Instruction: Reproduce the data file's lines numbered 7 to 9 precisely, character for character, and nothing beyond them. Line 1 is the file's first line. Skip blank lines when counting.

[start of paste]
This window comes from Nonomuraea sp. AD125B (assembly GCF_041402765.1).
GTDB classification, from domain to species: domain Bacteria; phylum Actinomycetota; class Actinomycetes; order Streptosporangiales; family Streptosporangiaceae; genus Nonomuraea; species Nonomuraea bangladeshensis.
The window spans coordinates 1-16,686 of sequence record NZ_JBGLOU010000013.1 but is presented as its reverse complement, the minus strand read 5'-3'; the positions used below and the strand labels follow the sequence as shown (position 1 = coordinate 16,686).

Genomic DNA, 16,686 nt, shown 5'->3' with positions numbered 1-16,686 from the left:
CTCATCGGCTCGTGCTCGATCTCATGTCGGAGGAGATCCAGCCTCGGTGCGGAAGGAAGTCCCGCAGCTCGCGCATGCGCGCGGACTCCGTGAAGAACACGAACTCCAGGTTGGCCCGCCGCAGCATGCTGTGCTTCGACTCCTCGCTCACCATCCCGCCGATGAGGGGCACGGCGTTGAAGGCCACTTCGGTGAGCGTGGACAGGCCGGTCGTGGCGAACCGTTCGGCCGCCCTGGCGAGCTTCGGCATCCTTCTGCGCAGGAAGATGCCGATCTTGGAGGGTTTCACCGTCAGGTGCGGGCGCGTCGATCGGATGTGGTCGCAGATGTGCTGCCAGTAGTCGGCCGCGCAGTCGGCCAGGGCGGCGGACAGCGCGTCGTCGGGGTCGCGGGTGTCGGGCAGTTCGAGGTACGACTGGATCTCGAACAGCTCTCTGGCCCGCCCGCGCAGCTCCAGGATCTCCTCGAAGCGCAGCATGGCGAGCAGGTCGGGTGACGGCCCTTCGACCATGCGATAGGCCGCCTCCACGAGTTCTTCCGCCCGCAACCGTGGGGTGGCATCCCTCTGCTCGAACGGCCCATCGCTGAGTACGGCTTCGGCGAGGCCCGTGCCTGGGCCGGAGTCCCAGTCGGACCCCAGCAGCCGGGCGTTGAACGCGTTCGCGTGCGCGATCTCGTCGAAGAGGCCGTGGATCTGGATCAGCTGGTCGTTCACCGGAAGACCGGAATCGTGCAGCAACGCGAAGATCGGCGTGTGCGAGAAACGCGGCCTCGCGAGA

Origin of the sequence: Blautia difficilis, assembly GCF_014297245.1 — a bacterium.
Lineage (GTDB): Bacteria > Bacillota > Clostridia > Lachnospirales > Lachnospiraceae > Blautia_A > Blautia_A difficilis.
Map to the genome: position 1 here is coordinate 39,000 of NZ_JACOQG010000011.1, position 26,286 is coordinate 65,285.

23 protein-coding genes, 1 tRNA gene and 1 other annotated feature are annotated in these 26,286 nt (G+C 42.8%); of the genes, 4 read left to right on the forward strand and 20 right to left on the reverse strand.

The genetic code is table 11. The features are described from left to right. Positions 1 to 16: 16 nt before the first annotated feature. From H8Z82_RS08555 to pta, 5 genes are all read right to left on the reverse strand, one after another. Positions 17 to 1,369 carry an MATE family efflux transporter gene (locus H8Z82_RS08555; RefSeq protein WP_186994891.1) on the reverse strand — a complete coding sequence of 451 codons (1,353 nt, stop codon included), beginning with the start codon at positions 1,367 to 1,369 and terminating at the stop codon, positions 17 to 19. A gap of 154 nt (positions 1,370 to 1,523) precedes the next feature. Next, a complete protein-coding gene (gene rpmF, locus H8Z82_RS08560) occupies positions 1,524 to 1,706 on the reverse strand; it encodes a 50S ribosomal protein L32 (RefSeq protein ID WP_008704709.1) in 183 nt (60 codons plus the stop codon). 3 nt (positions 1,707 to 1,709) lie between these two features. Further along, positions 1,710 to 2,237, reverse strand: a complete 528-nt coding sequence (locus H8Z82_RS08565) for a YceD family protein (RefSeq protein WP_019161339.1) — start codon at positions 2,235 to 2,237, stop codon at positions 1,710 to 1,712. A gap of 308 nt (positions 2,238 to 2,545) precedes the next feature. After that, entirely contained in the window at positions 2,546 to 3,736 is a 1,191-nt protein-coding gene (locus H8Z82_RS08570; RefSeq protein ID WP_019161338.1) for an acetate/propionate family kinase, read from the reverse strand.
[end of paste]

Lineage (GTDB): Bacteria > Bacillota > Clostridia > Lachnospirales > Lachnospiraceae > Blautia_A > Blautia_A difficilis.
Map to the genome: position 1 here is coordinate 39,000 of NZ_JACOQG010000011.1, position 26,286 is coordinate 65,285.

23 protein-coding genes, 1 tRNA gene and 1 other annotated feature are annotated in these 26,286 nt (G+C 42.8%); of the genes, 4 read left to right on the forward strand and 20 right to left on the reverse strand.